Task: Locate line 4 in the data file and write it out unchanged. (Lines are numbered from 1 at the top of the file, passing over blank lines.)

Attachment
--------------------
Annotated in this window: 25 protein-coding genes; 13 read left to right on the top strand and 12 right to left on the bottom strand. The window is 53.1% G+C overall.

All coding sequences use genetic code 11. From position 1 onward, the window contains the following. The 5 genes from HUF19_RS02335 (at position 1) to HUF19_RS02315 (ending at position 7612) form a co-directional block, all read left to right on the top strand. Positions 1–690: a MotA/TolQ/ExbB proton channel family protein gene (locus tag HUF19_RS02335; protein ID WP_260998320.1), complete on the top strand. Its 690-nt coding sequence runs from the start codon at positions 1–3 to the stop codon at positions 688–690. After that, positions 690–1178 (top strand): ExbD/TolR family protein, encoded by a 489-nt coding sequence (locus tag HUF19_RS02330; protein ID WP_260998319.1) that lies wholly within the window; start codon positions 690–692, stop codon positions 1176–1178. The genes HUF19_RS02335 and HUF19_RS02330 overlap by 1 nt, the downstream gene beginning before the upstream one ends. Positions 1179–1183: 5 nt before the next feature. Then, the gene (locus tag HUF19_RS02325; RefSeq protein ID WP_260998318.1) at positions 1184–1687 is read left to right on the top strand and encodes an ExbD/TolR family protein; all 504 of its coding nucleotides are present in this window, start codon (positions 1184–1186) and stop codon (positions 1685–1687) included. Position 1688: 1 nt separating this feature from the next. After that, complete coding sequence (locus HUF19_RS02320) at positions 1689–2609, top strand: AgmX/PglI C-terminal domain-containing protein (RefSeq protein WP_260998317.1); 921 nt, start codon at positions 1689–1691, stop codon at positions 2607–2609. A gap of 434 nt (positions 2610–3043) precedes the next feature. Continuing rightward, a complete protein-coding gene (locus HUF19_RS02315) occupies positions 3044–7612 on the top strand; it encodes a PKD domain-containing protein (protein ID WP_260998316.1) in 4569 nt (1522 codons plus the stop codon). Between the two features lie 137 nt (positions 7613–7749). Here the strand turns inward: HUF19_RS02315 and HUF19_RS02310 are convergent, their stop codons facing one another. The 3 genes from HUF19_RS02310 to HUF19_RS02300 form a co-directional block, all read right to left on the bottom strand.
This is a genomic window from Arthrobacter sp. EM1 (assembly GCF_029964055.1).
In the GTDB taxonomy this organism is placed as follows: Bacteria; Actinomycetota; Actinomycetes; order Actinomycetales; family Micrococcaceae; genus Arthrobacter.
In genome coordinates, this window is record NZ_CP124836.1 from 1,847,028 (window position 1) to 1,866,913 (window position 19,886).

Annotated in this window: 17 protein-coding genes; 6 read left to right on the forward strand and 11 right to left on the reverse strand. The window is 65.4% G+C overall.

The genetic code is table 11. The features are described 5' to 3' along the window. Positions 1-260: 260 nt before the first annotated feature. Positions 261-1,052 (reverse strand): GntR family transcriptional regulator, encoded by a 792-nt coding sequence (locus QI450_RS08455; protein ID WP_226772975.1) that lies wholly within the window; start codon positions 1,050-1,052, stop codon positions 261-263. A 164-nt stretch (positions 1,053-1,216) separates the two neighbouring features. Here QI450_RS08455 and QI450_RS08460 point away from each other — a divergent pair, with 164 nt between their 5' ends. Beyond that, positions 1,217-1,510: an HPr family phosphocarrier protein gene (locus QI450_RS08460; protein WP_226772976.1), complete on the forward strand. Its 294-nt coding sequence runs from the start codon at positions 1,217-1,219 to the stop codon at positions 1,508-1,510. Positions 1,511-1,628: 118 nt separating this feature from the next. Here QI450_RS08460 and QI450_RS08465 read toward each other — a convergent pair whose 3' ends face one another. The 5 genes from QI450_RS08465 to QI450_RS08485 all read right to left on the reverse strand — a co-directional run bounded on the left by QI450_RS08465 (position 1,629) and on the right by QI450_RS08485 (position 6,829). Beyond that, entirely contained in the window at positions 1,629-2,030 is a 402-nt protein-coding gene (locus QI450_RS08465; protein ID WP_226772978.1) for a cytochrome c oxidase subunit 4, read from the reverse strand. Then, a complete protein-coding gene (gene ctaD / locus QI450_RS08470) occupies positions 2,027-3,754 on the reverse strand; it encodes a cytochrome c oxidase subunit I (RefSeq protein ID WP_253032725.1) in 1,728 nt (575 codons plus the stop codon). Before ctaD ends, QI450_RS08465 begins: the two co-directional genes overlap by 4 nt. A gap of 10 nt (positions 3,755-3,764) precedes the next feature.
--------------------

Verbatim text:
In the GTDB taxonomy this organism is placed as follows: Bacteria; Actinomycetota; Actinomycetes; order Actinomycetales; family Micrococcaceae; genus Arthrobacter.